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WHAT’S HAPPENING IN PEST MANAGEMENT TRAINING?

Robin Drew, pest management teacher at OTEN (TAFE NSW) emphasises the importance of keeping your pest management skills and knowledge up to date. 

Some would assume that being a pest management trainer is a simple task. The pests themselves don’t change that much. Once trainers have a lesson plan on the classification, biology and ecology of a cockroach, don’t they just churn this out again and again? Sure, we occasionally see the emergence of new pests such as bed bugs or fire ants, but in the broad scheme of things for a trainer isn’t this just repetition?

To some degree this is true. The pests we deal with don’t change that much and most trainers would have their theoretical training on the pests locked in. The thing that does change in the pest management industry is the treatment methodology. I remember as a new lad to the industry 20 years ago that I was instructed by my large multinational company to carry out treatment for ants, cockroaches and spiders by backing the truck up the driveway and spraying a minimum of 40–50 litres of organophosphate on the outside of a house, amongst a few other treatment ‘tricks’ they used. Nowadays, this sort of methodology would be frowned on by most of your colleagues in the industry (hopefully!) and would have many clients running in fear of being poisoned.

The advent of new equipment and new pesticides combined with the expectations of the client has meant the industry has changed greatly over a relatively short period of time. Much of this change is driven by the consumers wanting no pests and no pesticides – in many cases an unrealistic expectation. The industry has had to react, and is now geared at supplying an ‘integrated’ approach. A technician is now required to evaluate each job and come up with a targeted approach. Technicians are also expected to have a working knowledge of pest biology and ecology, the characteristics of the various chemical and non-chemical treatments they have used, and are expected to be able to communicate all of this to their clients. It is the role of the trainer to arm technicians with all of these tools and to provide an avenue to keep in touch with new technologies as they emerge.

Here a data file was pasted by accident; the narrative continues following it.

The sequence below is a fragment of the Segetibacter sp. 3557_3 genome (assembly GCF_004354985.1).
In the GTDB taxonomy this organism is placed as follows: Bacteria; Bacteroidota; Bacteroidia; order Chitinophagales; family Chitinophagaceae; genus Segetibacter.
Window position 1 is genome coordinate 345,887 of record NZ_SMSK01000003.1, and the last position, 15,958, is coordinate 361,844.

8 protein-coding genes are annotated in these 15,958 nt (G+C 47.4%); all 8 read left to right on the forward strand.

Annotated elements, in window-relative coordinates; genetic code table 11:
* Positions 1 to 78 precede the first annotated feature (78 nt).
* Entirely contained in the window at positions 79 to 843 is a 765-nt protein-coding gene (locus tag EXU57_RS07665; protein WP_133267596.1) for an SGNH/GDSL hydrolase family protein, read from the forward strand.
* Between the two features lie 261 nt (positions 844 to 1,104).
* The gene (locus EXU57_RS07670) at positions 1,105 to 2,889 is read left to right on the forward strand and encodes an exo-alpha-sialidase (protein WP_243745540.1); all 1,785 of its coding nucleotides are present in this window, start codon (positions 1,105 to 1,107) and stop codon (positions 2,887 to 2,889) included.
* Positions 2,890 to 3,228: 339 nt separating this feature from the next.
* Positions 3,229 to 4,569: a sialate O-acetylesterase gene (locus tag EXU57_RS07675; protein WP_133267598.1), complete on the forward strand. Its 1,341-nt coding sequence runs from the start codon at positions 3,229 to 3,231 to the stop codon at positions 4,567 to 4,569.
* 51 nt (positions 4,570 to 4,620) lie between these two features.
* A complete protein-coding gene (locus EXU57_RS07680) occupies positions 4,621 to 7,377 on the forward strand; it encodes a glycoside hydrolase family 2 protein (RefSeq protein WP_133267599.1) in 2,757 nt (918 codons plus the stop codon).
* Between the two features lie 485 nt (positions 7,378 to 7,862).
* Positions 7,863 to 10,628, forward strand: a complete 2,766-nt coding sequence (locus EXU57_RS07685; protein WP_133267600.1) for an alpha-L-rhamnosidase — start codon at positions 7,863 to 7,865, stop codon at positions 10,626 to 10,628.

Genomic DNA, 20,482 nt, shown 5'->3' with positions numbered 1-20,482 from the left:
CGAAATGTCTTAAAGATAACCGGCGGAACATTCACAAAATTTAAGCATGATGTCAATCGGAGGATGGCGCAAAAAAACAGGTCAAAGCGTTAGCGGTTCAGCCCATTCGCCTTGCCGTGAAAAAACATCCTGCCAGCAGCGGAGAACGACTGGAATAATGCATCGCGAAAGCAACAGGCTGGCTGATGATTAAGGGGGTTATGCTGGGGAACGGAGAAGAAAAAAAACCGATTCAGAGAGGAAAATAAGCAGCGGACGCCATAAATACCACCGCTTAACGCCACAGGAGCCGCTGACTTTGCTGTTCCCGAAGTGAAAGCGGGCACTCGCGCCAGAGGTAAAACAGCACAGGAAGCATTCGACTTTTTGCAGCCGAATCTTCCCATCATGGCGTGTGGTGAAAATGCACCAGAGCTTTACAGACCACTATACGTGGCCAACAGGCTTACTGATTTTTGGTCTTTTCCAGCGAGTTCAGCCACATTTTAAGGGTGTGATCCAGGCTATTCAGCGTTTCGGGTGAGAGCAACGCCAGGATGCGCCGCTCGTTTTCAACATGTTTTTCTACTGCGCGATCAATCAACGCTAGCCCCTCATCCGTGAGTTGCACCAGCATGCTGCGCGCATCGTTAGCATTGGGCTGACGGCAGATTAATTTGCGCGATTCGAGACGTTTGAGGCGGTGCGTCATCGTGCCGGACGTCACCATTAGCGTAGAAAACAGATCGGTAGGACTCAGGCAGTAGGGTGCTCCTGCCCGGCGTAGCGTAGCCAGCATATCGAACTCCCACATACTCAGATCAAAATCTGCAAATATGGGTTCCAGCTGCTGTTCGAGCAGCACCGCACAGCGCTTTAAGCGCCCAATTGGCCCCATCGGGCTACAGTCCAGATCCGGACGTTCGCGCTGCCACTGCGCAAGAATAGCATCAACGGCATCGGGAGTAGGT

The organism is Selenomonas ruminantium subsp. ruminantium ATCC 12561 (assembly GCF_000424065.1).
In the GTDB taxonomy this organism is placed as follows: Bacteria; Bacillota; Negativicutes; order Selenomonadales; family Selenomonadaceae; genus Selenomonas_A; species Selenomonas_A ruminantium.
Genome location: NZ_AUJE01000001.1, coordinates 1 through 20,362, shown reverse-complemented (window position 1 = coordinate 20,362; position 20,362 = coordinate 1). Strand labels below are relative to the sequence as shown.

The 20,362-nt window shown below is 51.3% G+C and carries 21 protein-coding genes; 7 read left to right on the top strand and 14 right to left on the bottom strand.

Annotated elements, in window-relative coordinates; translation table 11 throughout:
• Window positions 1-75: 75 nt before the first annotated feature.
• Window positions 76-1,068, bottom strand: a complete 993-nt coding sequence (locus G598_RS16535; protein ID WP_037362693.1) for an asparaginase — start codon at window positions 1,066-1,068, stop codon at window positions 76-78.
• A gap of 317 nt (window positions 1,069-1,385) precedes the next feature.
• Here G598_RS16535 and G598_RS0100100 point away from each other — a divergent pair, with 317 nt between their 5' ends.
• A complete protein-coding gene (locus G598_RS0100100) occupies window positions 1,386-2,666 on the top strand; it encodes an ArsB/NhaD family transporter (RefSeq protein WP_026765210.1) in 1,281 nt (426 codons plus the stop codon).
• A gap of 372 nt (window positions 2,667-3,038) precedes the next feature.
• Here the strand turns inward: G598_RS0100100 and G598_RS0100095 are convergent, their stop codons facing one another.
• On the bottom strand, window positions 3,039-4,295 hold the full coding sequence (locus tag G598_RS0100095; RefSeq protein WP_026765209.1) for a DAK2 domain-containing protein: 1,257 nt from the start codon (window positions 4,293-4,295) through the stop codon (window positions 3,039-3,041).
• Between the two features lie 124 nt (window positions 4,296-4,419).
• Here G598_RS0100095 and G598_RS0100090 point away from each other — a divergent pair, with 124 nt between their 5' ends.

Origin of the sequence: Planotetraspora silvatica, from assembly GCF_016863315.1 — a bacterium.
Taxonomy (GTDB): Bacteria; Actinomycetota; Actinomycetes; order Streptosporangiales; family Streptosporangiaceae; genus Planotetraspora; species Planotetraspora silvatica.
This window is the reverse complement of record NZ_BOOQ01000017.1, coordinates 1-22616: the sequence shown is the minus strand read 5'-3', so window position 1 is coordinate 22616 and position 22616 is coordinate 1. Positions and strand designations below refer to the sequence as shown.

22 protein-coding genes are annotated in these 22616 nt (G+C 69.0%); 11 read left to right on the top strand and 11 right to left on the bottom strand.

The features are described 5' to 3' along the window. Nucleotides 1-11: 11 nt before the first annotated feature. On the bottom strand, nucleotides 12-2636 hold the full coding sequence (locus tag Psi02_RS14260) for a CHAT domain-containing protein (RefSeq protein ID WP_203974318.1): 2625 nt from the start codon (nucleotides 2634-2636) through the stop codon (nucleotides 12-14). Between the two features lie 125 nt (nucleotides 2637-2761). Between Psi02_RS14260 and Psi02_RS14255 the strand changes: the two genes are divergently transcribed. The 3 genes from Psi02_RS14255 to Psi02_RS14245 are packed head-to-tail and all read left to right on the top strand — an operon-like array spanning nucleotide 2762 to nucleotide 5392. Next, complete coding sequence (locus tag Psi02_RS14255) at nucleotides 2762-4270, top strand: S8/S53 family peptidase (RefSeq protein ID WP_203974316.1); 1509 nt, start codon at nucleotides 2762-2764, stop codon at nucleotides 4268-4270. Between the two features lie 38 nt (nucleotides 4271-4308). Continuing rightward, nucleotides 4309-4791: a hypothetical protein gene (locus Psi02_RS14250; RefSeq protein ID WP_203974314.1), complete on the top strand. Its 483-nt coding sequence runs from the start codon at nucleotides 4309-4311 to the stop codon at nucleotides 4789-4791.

The other ongoing changes that are faced by the pest management trainer are keeping training and assessment material up to date with the ever changing requirements of the Australian Government Department of Education, Employment and Workplace Relations (DEEWR) and the Construction and Property Services Industry Skills Council (CPSISC) who administer the requirements within training packages that pest management trainers must adhere to. There is currently a review of the pest management training package taking place that will mean changes happen to the way pest management students are trained and assessed. It does take time to get major educational changes like this brought in – but the second draft of these changes has been undertaken and it appears that change may be imminent. If you would like to take a look into the future of pest management training you can access the current draft of changes at the CPSISC website.

Robin Drew, Pest Management Teacher, OTEN